This is a subject that most of us have had to deal with from time to time. Whether it is from kids’ toys accidentally falling down the drain or your partner’s latest shaving session, drains clog.
Most clogs that develop standing water are caused by an obstruction in the drain tube or drain cover itself. Unscrew the drain cover and locate any hair, gunk, grime or soap pieces and remove them.
I have dealt with legos in the drain as well as plenty of nasty hair tangles that I would prefer to forget. My therapist said, “soon”… but I swear she has been saying that for years hmmm.
How you deal with the clog is dependent on what is creating the standing water in the tub. So the obvious first step is to see what is causing the standing water.
How Do You Get Water Out Of A Bathtub That Won’t Drain?
Alrighty then, so our bathtub drain is stuck and will not drain no matter how long you sit and stare at it. There are a few options to get that standing water out of the bottom of your tub.
The easiest method to remove standing water from a bathtub is using a wet/dry vac. Make sure you plug the shop vac into a safe location away from water before turning it on. Suck up the water and dispose of the standing water outside and preferably not back into another house drain.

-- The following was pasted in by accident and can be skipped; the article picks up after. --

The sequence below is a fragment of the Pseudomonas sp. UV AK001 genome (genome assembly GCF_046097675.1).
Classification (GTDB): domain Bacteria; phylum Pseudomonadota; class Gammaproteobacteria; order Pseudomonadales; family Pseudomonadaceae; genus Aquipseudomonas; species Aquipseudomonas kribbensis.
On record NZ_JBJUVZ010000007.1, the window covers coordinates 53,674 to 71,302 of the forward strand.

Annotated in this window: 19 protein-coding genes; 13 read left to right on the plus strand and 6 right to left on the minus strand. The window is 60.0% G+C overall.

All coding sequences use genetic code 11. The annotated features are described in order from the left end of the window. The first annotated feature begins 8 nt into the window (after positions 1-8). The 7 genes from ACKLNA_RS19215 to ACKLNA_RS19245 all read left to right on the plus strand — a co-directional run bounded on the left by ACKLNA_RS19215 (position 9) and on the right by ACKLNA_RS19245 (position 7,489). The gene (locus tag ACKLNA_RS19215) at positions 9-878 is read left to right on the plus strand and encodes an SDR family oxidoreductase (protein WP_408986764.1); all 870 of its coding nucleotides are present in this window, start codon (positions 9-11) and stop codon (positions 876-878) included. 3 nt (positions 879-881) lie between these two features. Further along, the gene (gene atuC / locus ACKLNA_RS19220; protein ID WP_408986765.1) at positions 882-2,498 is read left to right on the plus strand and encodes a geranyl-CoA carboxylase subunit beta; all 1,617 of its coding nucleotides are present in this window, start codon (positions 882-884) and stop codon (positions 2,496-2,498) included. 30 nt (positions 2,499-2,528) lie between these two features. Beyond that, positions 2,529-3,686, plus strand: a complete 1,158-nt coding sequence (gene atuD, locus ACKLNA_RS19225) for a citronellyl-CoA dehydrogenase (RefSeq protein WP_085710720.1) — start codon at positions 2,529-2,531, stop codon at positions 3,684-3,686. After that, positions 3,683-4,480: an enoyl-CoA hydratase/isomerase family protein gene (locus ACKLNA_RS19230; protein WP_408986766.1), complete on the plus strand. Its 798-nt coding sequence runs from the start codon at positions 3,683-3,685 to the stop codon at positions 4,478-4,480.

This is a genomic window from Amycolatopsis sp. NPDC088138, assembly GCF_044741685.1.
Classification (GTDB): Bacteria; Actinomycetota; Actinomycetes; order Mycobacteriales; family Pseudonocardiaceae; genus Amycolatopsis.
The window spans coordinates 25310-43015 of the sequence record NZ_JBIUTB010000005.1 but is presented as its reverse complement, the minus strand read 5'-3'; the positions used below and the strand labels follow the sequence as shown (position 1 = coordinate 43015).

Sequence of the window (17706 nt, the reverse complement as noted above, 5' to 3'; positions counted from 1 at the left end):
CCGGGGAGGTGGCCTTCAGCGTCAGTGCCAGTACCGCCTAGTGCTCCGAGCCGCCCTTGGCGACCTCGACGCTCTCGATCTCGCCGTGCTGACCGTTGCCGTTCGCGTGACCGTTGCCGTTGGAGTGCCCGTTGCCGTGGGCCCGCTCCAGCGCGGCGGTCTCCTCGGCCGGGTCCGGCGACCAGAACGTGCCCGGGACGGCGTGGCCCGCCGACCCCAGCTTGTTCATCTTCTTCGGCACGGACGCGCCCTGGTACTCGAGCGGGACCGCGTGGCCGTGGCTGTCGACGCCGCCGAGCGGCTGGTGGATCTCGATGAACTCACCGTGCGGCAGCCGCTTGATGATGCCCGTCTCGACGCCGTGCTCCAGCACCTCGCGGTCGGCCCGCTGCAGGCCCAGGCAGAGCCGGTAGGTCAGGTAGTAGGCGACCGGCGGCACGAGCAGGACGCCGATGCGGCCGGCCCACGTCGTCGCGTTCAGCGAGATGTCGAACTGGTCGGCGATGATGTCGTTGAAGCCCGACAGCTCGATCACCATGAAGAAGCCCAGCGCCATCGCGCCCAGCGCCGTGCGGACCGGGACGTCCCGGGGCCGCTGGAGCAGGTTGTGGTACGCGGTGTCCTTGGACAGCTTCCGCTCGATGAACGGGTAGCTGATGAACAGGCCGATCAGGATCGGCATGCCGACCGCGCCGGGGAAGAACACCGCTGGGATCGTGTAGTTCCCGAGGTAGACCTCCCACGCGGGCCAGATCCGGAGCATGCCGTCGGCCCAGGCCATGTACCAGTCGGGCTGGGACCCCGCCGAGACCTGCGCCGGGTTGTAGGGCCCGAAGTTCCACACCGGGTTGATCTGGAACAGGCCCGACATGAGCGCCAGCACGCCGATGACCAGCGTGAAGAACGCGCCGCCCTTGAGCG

I have used my shop vac a few times and it worked great actually. There are a few other methods but to me, they are more hands-on compared to the wet/dry vac method.
My first tub clogs were fixed by dipping a cup into the water and emptying it into my toilet. In my brain, that made perfect sense but I really could have just been potentially just displacing the clog into another portion of my apartment plumbing lol.
After messing around with trying to physically remove the standing water, I ended up moving up to trying to remove the actual clog and open up the drain pipe.
If you have a ton of standing water in your tub though, it is a pain to try and remove anything from the drain itself. Do your best to get as much of the standing water out as possible before trying to see what is going on further down the drain.
How Do You Open A Clogged Drain With Standing Water?
Most times people just toss Drano down their drains and call it a day. Of course, there are pros and cons when it comes to chemicals but I will get to that further in the article.
The easiest way to open up a clogged drain with standing water is using a simple 3 step process.
- Pour 3 pots of boiling water “slowly” down the drain.
- Mix a cup of vinegar and baking soda with 2 tablespoons of dawn dish soap and slowly pour the mix slowly down the drain. Make sure that it goes into the drain and not onto the bottom of the tub.
- Pour another 3 pots of boiling water “slowly” down the drain.
If you need to repeat the process then I suggest doing this versus adding chemicals down your drains. If for some reason any and all natural clog removal attempts fail then go to the more heavy-duty commercial clog removal options.